As one of the biggest clubs in the world, Barcelona have extremely high standards – and even some of the best players around can struggle to meet them.
Barcelona have won La Liga 25 times, the Copa del Rey 30 times and the Champions League five times in their history, but their success since Pep Guardiola took charge of the first team in 2008 has been something else.
It has meant plenty of high-profile players have moved to the Nou Camp in that time and failed to really establish themselves. Here are some of the most notable examples.
Barcelona fought off competition from Real Madrid to sign Gomes from Valencia in 2016 for an initial €35million.
With a further €20million in possible add-ons included in the deal, Gomes was Barça’s marquee signing of the summer, but just two years later he was loaned out to Everton for the season.
Still, at least there is the possibility he could return to the Nou Camp – in the same transfer window, Everton were able to buy Lucas Digne and Yerry Mina on a permanent basis.
The Swede’s planet-sized ego never fit in at Barcelona, and he left after just one season after falling out with Pep Guardiola.
He scored a reasonable 22 goals in 46 appearances, including a winner against Real Madrid, and would undoubtedly argue he conquered La Liga, but he was never going to last at the club.
“The whole gang – they were like schoolboys.” he wrote in his autobiography.
“The best footballers in the world stood there with their heads bowed, and I didn’t understand any of it. It was ridiculous.”
Zlatan would go on to win titles with Milan and PSG, becoming the French club’s all-time top scorer, before seeing out the twilight of his career at Manchester United and LA Galaxy.
Barcelona replaced him with David Villa, who would play a pivotal role in the Champions League win of 2011.
The Turkey winger had plenty of La Liga pedigree when he joined Barcelona in 2015, having played a pivotal role for Atletico Madrid when they won the title in 2014 and were seconds away from adding the Champions League.
But it never seemed like there was a natural role for him in Luis Enrique’s Barcelona team. Having to spend the first half of the 2015-16 campaign on the sidelines as they served a transfer registration ban wouldn’t have helped matters.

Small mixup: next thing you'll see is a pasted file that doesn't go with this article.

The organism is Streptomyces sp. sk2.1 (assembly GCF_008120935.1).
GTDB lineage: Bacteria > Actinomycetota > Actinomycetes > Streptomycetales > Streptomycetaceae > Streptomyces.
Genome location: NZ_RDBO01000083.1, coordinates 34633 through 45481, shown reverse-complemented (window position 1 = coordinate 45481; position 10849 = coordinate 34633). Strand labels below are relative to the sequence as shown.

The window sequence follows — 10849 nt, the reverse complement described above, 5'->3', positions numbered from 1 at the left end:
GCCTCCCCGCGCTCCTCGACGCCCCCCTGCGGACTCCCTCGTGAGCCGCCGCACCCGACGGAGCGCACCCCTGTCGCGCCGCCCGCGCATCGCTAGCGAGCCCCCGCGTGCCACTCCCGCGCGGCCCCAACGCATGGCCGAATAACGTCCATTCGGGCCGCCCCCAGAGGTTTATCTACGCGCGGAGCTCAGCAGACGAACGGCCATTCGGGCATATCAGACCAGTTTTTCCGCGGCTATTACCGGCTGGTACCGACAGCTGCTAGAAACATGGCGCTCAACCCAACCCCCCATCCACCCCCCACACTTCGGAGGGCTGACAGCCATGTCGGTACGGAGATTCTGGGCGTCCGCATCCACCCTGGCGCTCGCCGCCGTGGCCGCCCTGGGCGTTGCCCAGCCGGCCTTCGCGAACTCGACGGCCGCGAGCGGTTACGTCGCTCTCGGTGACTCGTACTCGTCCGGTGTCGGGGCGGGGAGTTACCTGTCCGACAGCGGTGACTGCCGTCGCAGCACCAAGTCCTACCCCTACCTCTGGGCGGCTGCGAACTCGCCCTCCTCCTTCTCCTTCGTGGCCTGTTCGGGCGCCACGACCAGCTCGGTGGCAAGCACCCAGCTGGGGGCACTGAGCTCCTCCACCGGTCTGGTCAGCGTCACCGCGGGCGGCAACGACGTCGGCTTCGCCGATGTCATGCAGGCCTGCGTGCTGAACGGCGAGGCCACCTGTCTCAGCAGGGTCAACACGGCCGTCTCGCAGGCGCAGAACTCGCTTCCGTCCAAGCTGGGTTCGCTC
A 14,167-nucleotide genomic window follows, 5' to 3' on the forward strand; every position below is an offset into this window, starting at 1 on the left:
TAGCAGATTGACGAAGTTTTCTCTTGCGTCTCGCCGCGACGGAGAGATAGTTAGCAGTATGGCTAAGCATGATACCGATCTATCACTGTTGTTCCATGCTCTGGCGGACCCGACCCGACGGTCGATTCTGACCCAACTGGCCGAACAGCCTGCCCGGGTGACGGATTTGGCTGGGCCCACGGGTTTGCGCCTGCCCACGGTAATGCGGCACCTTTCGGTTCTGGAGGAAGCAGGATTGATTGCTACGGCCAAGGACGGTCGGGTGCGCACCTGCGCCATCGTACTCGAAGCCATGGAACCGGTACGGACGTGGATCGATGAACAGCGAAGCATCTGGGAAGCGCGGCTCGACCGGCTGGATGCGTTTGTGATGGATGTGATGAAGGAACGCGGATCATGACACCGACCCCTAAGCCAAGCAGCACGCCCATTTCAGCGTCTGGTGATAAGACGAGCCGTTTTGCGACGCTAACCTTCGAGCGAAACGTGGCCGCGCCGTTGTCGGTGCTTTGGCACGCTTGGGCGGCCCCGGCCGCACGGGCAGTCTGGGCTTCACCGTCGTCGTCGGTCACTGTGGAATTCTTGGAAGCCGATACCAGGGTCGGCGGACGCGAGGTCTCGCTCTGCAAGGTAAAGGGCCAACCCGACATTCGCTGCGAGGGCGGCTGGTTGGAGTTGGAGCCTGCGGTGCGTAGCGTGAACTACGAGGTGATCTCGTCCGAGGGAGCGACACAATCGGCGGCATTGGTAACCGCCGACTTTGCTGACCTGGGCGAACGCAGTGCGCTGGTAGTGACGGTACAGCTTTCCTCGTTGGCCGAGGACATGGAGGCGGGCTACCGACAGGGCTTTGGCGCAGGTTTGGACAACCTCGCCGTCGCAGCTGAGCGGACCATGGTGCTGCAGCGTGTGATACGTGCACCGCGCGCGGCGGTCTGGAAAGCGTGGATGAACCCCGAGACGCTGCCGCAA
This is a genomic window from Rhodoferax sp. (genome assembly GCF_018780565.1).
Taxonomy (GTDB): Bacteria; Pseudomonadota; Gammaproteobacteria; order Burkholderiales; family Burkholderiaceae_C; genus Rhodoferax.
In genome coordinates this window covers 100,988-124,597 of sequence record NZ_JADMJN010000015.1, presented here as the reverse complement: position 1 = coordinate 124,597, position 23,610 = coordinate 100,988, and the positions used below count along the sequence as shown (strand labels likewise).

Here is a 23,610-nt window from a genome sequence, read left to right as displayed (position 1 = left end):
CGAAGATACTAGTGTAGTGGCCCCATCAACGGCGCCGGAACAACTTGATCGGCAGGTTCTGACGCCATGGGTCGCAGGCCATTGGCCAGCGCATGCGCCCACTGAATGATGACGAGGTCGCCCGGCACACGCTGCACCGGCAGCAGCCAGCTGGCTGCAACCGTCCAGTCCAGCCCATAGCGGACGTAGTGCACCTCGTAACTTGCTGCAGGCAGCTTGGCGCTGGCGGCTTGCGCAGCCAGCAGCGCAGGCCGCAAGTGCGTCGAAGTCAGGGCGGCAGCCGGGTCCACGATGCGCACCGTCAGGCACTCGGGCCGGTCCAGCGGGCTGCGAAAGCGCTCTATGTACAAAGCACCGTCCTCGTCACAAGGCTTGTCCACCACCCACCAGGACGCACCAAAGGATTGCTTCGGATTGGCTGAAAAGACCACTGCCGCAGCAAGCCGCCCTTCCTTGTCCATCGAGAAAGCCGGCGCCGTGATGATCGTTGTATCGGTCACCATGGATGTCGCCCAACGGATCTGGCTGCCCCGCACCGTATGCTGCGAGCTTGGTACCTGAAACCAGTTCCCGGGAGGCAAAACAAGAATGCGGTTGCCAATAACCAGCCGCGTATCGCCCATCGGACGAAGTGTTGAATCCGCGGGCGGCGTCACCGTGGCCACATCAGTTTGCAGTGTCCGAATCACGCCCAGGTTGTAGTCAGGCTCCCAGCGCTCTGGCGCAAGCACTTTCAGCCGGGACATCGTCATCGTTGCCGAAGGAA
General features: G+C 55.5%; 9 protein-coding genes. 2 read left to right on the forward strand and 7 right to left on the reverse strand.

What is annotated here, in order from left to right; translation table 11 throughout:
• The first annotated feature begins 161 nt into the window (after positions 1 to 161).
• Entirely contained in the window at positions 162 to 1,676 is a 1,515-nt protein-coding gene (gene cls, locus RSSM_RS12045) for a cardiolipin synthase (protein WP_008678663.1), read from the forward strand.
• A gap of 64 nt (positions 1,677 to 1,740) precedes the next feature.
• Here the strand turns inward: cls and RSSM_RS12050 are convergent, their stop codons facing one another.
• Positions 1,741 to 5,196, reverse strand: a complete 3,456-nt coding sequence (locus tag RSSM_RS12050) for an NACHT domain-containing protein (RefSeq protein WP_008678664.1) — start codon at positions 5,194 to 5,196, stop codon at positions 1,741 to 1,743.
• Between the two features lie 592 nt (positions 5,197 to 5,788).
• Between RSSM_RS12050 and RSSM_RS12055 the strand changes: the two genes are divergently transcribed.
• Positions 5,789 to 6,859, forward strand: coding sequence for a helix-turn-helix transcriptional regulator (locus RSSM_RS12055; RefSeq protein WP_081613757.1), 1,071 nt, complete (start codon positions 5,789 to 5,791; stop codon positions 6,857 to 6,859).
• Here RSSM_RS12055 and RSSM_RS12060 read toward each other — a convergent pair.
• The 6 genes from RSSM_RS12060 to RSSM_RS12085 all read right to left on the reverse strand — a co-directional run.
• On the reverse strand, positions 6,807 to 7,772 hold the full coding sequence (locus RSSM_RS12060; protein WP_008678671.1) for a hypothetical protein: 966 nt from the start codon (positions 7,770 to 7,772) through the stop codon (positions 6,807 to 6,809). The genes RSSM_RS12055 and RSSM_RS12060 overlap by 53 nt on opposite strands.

After failing to play a single game in the first half of the 2017-18 season, Turan was loaned to Istanbul Basaksahir.
He has since earned a 16-match ban at Istanbul Basaksahir for pushing a match official and been charged by the Turkish police following an alleged nightclub brawl.
An utter waste of the prime years of a player who was, relatively recently, pivotal for one of European football’s top clubs.
One of many Monchi signings for Sevilla to be sold on at a massive profit to Barcelona, it’s fair to say Vidal did not work out quite as well as Dani Alves, Rakitic and Seydou Keita before him.
The former winger, converted to a right-back, was very impressive under Unai Emery’s tutelage as Sevilla won the Europa League in 2015, but he never quite replicated that form for Barcelona, and like Turan, the truncated start didn’t set the right tone.
In fact, Sergi Roberto, originally a central midfielder, beat him in the battle to be Alves successor. Vidal is now back at Sevilla, often rotated by manager Pablo Machin.
Barcelona signed the Belarusian from Arsenal in 2008, in the same summer than Pep Guardiola took over as manager.
He won the treble in his first season but was a peripheral figure at the best with the likes of Andres Iniesta, Yaya Toure, Xavi and Sergio Busquets far ahead of him in the midfield pecking order.
Hleb was sent out on loan for three years running before eventually being offloaded for good in 2012. Still playing at 37 for Belarusian champions BATE Borisov and still wishing he’d never left Arsenal.
Picked up from minnows Vecindario when he was 15, Icardi was chased by all the major clubs in Spain.